Tick-borne rickettsiosis is becoming a common emergent disease in many tropical countries, and the rapid detection of this disease could reduce the impact on wild life and public health. Pools of larvae and nymphs, and individual adult ticks are used for detection of Rickettsia species (Rickettsiaceae), but the number of larvae and nymphs in the pools likely affect the probability of detection of Rickettsia spp. We tested whether the number of larvae or nymphs of Amblyomma (Ixodidae) included in the pools affected the probability of detection. The number of larvae in each pool did not affect the probability of detecting Rickettsia spp., but the probability of detection increased rapidly with the number of nymphs. In this study, 20 nymphs are enough to approach a probability of 1 of detecting Rickettsia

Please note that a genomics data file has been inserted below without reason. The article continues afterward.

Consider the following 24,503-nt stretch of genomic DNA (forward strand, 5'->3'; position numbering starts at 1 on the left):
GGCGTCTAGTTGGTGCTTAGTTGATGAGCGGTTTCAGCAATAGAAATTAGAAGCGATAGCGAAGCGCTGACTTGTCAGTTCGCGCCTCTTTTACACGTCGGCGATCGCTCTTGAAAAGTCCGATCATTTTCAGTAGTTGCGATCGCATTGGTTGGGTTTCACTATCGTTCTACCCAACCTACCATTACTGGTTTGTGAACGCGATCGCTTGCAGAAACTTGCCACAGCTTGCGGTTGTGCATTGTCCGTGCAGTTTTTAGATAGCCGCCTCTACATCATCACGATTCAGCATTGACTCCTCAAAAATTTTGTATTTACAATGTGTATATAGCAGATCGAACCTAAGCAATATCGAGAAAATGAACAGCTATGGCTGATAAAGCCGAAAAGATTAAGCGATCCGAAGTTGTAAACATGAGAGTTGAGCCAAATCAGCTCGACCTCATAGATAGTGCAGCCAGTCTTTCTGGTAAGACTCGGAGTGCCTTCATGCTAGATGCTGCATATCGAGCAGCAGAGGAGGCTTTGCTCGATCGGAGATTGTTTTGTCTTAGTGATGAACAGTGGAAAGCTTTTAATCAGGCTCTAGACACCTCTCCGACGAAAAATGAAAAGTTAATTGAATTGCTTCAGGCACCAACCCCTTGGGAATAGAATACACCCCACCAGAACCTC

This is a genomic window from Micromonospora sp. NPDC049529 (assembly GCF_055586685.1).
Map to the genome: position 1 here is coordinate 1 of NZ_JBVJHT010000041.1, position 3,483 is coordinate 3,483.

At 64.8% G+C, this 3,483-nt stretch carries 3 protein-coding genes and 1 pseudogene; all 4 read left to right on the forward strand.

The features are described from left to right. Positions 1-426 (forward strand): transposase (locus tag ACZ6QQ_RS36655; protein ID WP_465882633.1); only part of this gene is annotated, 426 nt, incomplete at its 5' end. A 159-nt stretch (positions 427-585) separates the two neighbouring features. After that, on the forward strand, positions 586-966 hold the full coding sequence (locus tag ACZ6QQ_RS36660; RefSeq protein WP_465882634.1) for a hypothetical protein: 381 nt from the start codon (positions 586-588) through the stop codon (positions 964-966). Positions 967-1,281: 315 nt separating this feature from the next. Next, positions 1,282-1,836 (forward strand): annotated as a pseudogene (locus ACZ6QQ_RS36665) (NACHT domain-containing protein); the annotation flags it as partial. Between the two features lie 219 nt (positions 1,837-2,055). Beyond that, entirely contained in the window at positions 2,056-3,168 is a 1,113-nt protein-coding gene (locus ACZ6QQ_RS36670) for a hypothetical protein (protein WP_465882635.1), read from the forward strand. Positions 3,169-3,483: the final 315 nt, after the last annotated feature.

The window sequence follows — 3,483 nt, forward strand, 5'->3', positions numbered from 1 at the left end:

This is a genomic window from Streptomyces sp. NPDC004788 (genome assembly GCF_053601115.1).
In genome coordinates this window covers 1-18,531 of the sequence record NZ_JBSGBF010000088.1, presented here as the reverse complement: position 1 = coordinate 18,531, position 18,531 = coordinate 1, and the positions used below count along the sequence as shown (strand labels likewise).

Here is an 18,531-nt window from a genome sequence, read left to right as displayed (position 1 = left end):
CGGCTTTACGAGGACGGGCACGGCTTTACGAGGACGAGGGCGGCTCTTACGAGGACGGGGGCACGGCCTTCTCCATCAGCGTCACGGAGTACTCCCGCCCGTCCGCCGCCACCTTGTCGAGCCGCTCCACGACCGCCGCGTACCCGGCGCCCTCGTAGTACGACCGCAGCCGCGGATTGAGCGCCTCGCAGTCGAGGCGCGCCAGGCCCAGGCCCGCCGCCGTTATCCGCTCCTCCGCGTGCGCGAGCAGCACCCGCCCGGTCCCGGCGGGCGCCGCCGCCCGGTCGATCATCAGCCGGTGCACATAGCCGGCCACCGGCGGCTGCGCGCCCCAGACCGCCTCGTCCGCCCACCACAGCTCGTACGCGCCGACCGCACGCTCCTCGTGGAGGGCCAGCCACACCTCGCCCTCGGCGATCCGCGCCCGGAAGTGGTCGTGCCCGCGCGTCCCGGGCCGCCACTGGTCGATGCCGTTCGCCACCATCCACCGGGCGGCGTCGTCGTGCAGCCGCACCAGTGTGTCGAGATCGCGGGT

Keywords: Amblyomma; larva and nymph pools; Rickettsia